Stocks Struggle to Push Higher After 5-Day Rally

Stocks struggled to push higher Friday as consumer confidence improved and economic bellwether FedEx raised its earnings forecast. The market also got a boost from surprisingly strong economic reports from China.

But profit taking after a five-day rally — the market's strongest run since November — clipped gains.

jumped to 70.2

In the morning's other economic news, wholesale inventories fell 1.4 percent to their lowest level in nearly three years in July after a revised 2.1-percent drop in June. And import prices spiked 2 percent last month, which the Labor Department attributed to a jump in oil, as import prices excluding energy were up a more benign 0.4 percent.

This came after stocks logged five straight gains, their biggest winning streak since November, for a total gain of 3.7 percent.

World stocks hit fresh 11-month highs today as a weak dollar — indicating appetite for risk — and robust Chinese economic data boosted sentiment. The dollar hit its lowest level against a basked of currencies in a year.

Gold hit a seven-month high above $1,011 an ounce as investors were looking for a hedge against the dollar's slide.

FedEx shares shot up more than 5 percent after the economic bellwether raised its first-quarter earnings forecast, helped by cost cuts and better-than-expected international shipments.

The news also gave a boost to shares of rival package-delivery service UPS .

Financials were back in the spotlight after Treasury Secretary Timothy Geithner said the US government is anxious to shed stakes in financial companiesbut will take care not to do so too soon.

"The classic mistake that countries make in crises is they put the brakes on too early, they reignite the recession ultimately at much greater fiscal costs and much greater damage to the economy. That's the balance we've got to get right," Geithner told a CNBC town hall meeting.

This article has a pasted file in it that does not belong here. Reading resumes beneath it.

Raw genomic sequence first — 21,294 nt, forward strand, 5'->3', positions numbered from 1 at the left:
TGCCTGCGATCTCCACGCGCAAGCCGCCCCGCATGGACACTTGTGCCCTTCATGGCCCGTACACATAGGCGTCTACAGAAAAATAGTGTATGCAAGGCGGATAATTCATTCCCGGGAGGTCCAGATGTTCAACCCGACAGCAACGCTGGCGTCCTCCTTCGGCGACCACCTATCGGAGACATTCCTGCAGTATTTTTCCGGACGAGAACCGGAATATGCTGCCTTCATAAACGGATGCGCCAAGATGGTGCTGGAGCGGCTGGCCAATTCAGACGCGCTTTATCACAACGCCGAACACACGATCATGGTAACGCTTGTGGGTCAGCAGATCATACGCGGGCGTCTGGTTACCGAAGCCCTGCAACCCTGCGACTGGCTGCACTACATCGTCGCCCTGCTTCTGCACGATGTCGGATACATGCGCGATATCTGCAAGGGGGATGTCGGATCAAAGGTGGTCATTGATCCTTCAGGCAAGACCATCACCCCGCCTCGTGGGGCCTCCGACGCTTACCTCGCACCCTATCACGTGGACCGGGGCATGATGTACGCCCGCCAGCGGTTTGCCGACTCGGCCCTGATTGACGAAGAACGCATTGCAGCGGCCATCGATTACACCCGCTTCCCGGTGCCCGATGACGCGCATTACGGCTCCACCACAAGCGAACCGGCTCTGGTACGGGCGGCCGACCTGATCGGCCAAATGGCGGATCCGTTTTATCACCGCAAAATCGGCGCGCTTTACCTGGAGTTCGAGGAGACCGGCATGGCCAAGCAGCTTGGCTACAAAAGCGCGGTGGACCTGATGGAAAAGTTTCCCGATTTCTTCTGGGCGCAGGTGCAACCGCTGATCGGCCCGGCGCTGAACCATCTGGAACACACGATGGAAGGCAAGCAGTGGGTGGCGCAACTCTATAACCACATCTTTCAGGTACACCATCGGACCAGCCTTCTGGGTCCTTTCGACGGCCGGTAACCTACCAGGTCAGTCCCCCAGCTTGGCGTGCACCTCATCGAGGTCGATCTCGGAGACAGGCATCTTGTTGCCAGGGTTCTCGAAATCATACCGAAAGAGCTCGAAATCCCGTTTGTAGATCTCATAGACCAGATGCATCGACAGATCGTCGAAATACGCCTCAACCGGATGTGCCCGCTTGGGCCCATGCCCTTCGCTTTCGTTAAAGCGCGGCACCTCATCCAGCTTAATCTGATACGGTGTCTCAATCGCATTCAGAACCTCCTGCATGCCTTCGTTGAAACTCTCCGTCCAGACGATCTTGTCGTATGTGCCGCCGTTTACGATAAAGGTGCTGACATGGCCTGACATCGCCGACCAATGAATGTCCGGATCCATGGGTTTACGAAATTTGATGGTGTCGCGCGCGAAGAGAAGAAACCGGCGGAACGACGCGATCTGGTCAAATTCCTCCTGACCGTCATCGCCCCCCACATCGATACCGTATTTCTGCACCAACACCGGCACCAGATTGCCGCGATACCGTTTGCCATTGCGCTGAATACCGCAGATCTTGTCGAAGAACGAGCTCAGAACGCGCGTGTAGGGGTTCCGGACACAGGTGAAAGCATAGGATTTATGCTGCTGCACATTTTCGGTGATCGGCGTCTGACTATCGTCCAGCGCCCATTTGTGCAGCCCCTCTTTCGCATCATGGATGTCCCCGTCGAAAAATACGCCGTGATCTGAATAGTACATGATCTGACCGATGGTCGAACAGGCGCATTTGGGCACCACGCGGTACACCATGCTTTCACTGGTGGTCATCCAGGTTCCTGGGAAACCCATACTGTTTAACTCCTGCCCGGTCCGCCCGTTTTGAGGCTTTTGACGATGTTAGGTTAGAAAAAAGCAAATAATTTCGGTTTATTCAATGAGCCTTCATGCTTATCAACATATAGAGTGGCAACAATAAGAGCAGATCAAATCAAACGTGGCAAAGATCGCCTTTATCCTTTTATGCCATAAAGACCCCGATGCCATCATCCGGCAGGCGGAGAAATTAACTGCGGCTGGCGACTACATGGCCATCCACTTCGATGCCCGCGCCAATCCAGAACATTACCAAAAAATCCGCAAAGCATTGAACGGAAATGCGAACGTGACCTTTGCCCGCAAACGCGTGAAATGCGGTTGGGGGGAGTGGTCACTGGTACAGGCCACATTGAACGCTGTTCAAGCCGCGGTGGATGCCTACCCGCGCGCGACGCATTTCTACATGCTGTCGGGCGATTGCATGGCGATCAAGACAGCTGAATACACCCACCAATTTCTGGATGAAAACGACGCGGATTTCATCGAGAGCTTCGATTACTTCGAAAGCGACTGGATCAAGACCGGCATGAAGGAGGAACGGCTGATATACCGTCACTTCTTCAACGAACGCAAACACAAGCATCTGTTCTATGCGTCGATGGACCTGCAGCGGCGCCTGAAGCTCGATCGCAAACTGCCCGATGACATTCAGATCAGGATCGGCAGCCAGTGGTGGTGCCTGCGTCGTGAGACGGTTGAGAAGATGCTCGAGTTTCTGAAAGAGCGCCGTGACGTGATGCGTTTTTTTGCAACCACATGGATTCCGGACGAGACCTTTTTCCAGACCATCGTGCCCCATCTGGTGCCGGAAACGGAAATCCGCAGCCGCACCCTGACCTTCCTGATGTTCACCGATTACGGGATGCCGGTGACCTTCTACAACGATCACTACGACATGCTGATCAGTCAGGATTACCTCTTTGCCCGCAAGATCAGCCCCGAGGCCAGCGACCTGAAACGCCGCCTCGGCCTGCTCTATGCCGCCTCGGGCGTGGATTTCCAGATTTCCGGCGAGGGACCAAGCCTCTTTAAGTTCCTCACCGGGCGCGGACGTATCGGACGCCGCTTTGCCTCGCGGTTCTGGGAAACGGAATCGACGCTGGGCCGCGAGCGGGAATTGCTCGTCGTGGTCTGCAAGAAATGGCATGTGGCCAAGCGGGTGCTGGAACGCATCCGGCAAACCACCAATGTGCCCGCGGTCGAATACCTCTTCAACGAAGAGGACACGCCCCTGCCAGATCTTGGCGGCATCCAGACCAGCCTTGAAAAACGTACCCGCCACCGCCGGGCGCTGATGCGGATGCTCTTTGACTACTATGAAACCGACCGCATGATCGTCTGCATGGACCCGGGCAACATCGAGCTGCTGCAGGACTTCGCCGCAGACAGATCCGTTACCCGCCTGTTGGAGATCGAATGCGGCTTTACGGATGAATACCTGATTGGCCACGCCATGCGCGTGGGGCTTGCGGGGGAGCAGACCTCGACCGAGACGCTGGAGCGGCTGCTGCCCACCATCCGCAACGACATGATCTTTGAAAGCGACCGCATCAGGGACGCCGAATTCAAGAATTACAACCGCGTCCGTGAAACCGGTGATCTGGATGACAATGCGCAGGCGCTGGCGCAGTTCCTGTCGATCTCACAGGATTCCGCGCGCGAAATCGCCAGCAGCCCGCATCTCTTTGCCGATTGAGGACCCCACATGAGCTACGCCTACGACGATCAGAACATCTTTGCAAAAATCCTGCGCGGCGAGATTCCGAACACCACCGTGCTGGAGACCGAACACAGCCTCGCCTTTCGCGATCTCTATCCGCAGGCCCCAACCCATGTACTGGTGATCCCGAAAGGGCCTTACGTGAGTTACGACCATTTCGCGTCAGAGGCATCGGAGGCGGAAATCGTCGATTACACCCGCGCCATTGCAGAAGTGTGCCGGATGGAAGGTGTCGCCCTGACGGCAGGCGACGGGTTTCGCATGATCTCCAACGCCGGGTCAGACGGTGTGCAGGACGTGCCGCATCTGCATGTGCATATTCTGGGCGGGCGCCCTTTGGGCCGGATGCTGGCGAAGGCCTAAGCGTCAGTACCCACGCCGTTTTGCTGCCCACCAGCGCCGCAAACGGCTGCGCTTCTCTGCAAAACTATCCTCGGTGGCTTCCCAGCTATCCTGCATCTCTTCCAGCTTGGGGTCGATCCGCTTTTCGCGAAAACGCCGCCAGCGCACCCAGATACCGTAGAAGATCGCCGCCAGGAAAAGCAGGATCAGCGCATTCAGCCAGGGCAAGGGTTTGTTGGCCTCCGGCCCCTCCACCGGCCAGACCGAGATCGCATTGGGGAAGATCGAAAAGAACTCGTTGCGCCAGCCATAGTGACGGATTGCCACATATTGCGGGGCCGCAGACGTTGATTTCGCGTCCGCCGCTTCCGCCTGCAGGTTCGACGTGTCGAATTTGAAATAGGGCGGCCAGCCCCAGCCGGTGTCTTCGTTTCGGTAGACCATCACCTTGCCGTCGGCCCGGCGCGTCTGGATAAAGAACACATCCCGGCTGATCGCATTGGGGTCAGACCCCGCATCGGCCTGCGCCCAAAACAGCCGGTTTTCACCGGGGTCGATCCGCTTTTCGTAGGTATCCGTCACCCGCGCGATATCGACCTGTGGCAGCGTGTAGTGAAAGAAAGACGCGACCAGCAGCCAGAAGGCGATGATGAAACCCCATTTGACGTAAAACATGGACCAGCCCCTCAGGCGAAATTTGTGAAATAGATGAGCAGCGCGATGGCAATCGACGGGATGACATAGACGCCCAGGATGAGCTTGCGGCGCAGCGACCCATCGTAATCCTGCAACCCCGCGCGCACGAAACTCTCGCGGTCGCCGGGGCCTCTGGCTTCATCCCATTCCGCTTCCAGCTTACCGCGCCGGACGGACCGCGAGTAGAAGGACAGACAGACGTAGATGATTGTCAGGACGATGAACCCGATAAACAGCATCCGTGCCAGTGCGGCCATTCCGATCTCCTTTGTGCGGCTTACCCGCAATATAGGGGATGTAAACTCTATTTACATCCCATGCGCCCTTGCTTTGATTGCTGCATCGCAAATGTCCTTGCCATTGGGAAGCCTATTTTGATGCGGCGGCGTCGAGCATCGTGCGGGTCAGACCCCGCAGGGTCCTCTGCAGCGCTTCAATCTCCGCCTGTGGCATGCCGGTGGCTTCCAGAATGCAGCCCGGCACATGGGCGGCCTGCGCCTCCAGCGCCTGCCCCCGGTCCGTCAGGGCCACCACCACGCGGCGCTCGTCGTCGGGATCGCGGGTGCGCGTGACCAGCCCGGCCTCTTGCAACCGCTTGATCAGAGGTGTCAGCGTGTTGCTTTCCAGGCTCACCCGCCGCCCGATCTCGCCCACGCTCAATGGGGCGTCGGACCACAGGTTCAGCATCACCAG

Financial giant Morgan Stanley ticked higher after CEO John Thain confirmed he will step down early next year. Though the move was widely expected, it likely will intensify speculation about the firm's future direction.

Goldman Sachs rose more than 1 percent after Citigroup raised its earnings projection for the firm, saying Goldman is poised to gain market share amid strong capital-markets activity, a drop in systemic risk and a better deal climate.

Campbell Soup beat earnings expectations, helped by higher prices and increased sales of condensed soup and Prego pasta sauce as cost-conscious consumer ate at home more. The company also projected full-year earnings would top expectations.

In deal news, HSBC has made a $1.63 billion bid for Dutch financial group ING's private banking business, Reuters said, quoting a report in The Sunday Times. Other bids are expected from DBS, a Singaporean investment fund, and Swiss wealth manager Julius Baer. American depositary shares of ING fell.

And Delta may invest tens of billions in Japan Airlines, Asia's largest airline by revenue.

Alcoa shares rose after the aluminum producer and Dow component said it will continue working with Chinese companies in a quest for mergers and acquisitions.

Oil-services giant Schlumberger rose after Goldman raised its rating on the company to a "buy" and reiterated its positive view on the space.

Oil prices, a key tracker of stock movements over the six-month rally, provided little direction as US light, sweet crude was flat in early trading.

Shares of Wynn Resorts were among the biggest percentage gainers on the Nasdaq amid buzz that casino operator plans to raise up to $1 billion by listing its Macau assetes on the Hong Kong stock exchange.

And shares of handset maker Motorola jumped after RBC raised its price target on the stock to $10 and gave it a "sector perform" rating.

Still to Come:

FRIDAY: Treasury budget